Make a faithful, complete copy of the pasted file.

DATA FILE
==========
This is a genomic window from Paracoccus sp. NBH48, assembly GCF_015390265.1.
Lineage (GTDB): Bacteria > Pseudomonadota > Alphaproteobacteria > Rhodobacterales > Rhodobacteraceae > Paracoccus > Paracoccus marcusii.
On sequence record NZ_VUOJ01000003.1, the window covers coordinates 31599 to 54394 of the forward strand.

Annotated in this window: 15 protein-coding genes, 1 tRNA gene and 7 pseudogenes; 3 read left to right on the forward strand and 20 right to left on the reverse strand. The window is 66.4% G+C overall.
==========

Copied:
This is a genomic window from Paracoccus sp. NBH48, assembly GCF_015390265.1.
Lineage (GTDB): Bacteria > Pseudomonadota > Alphaproteobacteria > Rhodobacterales > Rhodobacteraceae > Paracoccus > Paracoccus marcusii.
On sequence record NZ_VUOJ01000003.1, the window covers coordinates 31599 to 54394 of the forward strand.

Annotated in this window: 15 protein-coding genes, 1 tRNA gene and 7 pseudogenes; 3 read left to right on the forward strand and 20 right to left on the reverse strand. The window is 66.4% G+C overall.